She lived in a context that could bend anyone badly. Jazz was a demanding, male-dominated industry, and Williams had been in it for decades. By the 1950s, Williams was watching the dawning of the civil rights movement. And in 1955, her friend and mentee Charlie Parker died after a long battle with addiction.
But Williams’ intense period of prayer helped. It gave her the strength, she said, “to do further work for God.”
Two priests — Father John Crowley and Father Anthony Woods — played a large role in convincing Williams to return to music, by telling her that creating jazz was her unique way of serving God.
And so Williams composed a series of religious works upon her return. The first was called Black Christ of the Andes — a haunting choral work in honor of a Peruvian saint. In 1975, she performed the first jazz mass at New York City’s St. Patrick’s Cathedral, to a crowd of thousands.
Williams also continued with gigs in the city’s jazz clubs. And during this period, she made records that blurred the distinction between jazz and sacred music. She insisted, despite objections, that the African-American expression of jazz was sacred — that it belonged in the Catholic mass. She also seemed to see performance outside of the Church, and music without explicit religious references, as central to her spiritual mission.
We hear the breadth of her new sound in the 1974 record Zoning. On the cover, she looks up to the sky, hair blowing; it’s rapturous. The record includes the track “Medi II,” which embraces the fast pace popularized during the bop era. There’s “Ghost of Love,” which takes on the solemnity of a hymn. And then there’s “Rosa Mae,” a full-on blues song with a funky base line. (You can also hear a rare vocal performance from Williams — a response to a dare — in her Piano Jazz version of the song.) With Zoning, Williams was saying she owned it all: that as a jazz musician, she was a keeper of the entirety of 20th century American sound.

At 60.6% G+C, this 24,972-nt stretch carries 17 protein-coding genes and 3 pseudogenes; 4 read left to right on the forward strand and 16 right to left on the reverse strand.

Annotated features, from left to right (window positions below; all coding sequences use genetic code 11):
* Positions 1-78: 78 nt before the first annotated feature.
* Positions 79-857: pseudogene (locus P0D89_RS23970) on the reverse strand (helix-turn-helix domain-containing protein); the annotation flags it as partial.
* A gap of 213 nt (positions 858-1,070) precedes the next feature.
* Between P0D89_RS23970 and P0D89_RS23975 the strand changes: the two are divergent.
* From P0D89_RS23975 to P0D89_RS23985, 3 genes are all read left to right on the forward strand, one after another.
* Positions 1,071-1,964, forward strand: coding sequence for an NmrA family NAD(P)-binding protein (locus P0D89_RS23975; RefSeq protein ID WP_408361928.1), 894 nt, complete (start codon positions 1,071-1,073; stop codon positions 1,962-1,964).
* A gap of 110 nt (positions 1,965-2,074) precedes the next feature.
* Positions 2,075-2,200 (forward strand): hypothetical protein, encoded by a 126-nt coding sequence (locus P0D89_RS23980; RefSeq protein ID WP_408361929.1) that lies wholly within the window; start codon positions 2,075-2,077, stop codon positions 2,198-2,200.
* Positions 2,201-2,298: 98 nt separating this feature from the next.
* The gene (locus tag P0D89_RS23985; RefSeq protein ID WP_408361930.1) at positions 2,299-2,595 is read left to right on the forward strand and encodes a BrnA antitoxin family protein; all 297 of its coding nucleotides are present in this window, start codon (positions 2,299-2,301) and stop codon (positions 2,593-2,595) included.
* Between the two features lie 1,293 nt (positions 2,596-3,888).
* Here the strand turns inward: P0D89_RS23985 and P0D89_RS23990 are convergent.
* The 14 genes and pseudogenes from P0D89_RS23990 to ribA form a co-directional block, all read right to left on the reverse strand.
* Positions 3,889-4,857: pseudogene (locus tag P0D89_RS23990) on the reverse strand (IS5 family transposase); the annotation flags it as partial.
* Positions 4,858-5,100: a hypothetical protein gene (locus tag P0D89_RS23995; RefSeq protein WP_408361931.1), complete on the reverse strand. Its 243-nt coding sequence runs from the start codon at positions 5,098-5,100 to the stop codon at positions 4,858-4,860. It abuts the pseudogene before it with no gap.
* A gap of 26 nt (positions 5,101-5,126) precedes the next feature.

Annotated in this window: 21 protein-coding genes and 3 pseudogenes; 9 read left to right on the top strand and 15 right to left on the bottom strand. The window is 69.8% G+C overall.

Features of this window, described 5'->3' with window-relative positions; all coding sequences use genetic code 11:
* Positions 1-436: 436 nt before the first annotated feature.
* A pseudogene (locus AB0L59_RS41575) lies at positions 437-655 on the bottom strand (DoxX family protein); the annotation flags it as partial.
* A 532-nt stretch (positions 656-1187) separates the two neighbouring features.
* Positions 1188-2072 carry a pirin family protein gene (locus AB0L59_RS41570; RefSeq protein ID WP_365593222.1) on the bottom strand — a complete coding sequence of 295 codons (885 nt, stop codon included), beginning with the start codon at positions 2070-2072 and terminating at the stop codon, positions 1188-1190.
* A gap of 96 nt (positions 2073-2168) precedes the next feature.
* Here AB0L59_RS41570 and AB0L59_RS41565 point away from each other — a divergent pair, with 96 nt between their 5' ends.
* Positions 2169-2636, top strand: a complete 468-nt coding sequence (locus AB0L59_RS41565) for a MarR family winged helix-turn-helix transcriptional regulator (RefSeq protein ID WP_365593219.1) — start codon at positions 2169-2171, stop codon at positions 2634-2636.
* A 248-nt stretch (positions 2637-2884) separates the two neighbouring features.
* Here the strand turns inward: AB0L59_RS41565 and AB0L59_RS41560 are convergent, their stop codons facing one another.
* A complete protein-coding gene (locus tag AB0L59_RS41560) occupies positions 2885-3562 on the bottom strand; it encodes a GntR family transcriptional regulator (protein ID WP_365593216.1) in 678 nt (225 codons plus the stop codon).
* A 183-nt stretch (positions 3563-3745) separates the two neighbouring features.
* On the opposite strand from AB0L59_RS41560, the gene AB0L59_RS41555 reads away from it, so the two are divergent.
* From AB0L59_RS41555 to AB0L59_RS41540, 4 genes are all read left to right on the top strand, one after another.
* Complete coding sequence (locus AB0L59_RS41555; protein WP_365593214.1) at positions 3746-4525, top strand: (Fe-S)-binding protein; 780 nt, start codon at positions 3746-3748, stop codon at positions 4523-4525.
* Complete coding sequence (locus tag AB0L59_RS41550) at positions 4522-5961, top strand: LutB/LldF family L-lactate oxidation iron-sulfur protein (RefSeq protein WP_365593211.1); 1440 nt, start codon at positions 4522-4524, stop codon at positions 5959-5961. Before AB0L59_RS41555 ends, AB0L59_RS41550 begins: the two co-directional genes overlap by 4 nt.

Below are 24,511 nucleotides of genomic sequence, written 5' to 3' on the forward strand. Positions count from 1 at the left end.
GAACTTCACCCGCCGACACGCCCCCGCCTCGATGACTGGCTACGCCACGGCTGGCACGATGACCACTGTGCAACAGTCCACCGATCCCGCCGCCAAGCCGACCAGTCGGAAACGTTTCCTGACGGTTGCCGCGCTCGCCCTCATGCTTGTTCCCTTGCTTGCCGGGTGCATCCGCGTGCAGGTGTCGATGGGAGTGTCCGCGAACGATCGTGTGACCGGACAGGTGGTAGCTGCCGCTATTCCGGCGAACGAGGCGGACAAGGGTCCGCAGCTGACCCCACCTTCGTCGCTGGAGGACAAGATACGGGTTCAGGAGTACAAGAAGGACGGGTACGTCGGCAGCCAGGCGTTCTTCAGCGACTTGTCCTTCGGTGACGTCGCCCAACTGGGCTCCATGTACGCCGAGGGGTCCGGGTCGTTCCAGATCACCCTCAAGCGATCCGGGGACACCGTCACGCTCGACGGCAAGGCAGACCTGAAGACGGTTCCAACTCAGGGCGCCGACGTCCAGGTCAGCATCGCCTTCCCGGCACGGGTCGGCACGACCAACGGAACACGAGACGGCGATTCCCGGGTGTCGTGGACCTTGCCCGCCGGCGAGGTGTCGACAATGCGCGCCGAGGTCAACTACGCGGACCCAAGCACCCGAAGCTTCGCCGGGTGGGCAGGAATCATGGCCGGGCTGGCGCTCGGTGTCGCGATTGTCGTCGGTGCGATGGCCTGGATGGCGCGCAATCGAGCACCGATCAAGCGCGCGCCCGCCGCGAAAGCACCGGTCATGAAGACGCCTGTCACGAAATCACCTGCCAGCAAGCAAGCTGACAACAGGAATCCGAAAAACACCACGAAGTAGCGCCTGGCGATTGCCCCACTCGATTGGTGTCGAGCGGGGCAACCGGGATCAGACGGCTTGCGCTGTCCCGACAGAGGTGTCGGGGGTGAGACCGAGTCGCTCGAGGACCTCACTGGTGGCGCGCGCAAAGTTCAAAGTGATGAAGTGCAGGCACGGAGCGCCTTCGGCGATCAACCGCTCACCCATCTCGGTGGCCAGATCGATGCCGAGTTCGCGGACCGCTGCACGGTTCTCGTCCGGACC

Williams, Wilson wrote in the Times, once said jazz was “the only true art in the world.” Then, a little shocked at herself, she walked the statement back and said, “Oh, should I say that?”
But she was never apologetic about how essential she thought her music to be.
“Americans don’t realize how important jazz is,” she told the New York Post in 1975. “It’s healing for the soul. It should be played everywhere — in churches, nightclubs, everywhere. We have to use every place we can.”
Later in her life, Williams spent a great deal of energy trying to convey an accurate history of jazz to the American public. She was known to distribute an illustrated “Tree of Jazz,” which drew a direct line, on the trunk of a tree, from the suffering of slavery to the spirituals, ragtime, Kansas City swing and then be-bop. She taught school children about jazz — and she later accepted an appointment at Duke University, which was her last home before she died.
At a time, Kernodle said, when revisionists where trying to whitewash jazz history, Williams was asserting its blackness.
“At the very same time that black studies and women’s studies and gender studies … in the academy are being crafted and constructed, she is constructing some very similar narratives in jazz history,” said Kernodle. “It’s very progressive.”
Jazz has always been about survival; about finding a way to live through oppression and pain. Williams, who did her educational work with a sense of strong urgency, spoke often about wanting to make sure jazz survived.
But first, when she reached what looked like a breaking point, Williams had to make sure she would survive herself.